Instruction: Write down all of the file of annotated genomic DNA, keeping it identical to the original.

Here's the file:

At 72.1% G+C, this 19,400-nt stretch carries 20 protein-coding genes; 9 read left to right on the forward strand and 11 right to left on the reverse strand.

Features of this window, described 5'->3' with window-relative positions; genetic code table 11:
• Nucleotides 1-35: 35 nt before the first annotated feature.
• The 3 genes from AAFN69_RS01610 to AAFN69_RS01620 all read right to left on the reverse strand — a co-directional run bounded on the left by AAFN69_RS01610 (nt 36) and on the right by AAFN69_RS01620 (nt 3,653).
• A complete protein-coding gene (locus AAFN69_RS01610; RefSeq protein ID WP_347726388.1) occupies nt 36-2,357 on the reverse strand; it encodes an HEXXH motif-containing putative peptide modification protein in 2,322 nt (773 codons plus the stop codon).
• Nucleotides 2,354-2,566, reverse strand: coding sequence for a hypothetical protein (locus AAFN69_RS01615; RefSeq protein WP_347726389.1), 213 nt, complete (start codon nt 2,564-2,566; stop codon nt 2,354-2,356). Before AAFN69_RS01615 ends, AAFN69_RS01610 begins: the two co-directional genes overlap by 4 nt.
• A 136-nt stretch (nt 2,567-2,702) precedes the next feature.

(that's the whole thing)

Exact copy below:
At 72.1% G+C, this 19,400-nt stretch carries 20 protein-coding genes; 9 read left to right on the forward strand and 11 right to left on the reverse strand.

Features of this window, described 5'->3' with window-relative positions; genetic code table 11:
• Nucleotides 1-35: 35 nt before the first annotated feature.
• The 3 genes from AAFN69_RS01610 to AAFN69_RS01620 all read right to left on the reverse strand — a co-directional run bounded on the left by AAFN69_RS01610 (nt 36) and on the right by AAFN69_RS01620 (nt 3,653).
• A complete protein-coding gene (locus AAFN69_RS01610; RefSeq protein ID WP_347726388.1) occupies nt 36-2,357 on the reverse strand; it encodes an HEXXH motif-containing putative peptide modification protein in 2,322 nt (773 codons plus the stop codon).
• Nucleotides 2,354-2,566, reverse strand: coding sequence for a hypothetical protein (locus AAFN69_RS01615; RefSeq protein WP_347726389.1), 213 nt, complete (start codon nt 2,564-2,566; stop codon nt 2,354-2,356). Before AAFN69_RS01615 ends, AAFN69_RS01610 begins: the two co-directional genes overlap by 4 nt.
• A 136-nt stretch (nt 2,567-2,702) precedes the next feature.